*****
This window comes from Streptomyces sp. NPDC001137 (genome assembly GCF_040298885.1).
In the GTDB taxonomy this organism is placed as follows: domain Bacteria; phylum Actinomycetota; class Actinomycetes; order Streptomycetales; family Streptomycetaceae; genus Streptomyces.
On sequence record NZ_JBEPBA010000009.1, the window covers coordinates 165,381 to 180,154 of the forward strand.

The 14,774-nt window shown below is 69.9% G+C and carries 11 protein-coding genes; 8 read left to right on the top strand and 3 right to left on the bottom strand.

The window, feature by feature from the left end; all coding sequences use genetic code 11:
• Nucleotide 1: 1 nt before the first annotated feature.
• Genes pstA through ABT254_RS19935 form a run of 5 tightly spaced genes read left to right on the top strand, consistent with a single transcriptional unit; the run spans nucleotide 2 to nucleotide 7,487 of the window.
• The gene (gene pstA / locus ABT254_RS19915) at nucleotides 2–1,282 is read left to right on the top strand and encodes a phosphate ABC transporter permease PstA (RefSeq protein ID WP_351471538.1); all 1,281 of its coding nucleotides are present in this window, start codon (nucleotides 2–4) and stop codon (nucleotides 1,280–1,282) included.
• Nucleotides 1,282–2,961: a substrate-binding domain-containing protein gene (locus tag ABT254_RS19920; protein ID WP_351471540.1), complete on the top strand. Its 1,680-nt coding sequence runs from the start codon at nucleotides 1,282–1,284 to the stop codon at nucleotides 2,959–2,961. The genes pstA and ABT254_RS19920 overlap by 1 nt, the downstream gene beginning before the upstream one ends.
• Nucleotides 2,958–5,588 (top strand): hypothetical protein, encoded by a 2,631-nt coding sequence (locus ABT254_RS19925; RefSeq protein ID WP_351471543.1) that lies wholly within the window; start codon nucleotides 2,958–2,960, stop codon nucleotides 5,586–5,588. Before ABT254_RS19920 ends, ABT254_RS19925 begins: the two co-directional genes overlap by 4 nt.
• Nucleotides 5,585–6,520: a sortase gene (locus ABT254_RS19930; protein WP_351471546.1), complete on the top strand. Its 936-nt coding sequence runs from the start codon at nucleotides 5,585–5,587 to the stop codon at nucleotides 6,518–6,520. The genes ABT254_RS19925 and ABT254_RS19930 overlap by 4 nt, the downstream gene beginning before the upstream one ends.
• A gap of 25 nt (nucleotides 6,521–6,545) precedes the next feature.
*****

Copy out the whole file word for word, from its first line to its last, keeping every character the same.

This window comes from Streptomyces sp. NPDC001137 (genome assembly GCF_040298885.1).
In the GTDB taxonomy this organism is placed as follows: domain Bacteria; phylum Actinomycetota; class Actinomycetes; order Streptomycetales; family Streptomycetaceae; genus Streptomyces.
On sequence record NZ_JBEPBA010000009.1, the window covers coordinates 165,381 to 180,154 of the forward strand.

The 14,774-nt window shown below is 69.9% G+C and carries 11 protein-coding genes; 8 read left to right on the top strand and 3 right to left on the bottom strand.

The window, feature by feature from the left end; all coding sequences use genetic code 11:
• Nucleotide 1: 1 nt before the first annotated feature.
• Genes pstA through ABT254_RS19935 form a run of 5 tightly spaced genes read left to right on the top strand, consistent with a single transcriptional unit; the run spans nucleotide 2 to nucleotide 7,487 of the window.
• The gene (gene pstA / locus ABT254_RS19915) at nucleotides 2–1,282 is read left to right on the top strand and encodes a phosphate ABC transporter permease PstA (RefSeq protein ID WP_351471538.1); all 1,281 of its coding nucleotides are present in this window, start codon (nucleotides 2–4) and stop codon (nucleotides 1,280–1,282) included.
• Nucleotides 1,282–2,961: a substrate-binding domain-containing protein gene (locus tag ABT254_RS19920; protein ID WP_351471540.1), complete on the top strand. Its 1,680-nt coding sequence runs from the start codon at nucleotides 1,282–1,284 to the stop codon at nucleotides 2,959–2,961. The genes pstA and ABT254_RS19920 overlap by 1 nt, the downstream gene beginning before the upstream one ends.
• Nucleotides 2,958–5,588 (top strand): hypothetical protein, encoded by a 2,631-nt coding sequence (locus ABT254_RS19925; RefSeq protein ID WP_351471543.1) that lies wholly within the window; start codon nucleotides 2,958–2,960, stop codon nucleotides 5,586–5,588. Before ABT254_RS19920 ends, ABT254_RS19925 begins: the two co-directional genes overlap by 4 nt.
• Nucleotides 5,585–6,520: a sortase gene (locus ABT254_RS19930; protein WP_351471546.1), complete on the top strand. Its 936-nt coding sequence runs from the start codon at nucleotides 5,585–5,587 to the stop codon at nucleotides 6,518–6,520. The genes ABT254_RS19925 and ABT254_RS19930 overlap by 4 nt, the downstream gene beginning before the upstream one ends.
• A gap of 25 nt (nucleotides 6,521–6,545) precedes the next feature.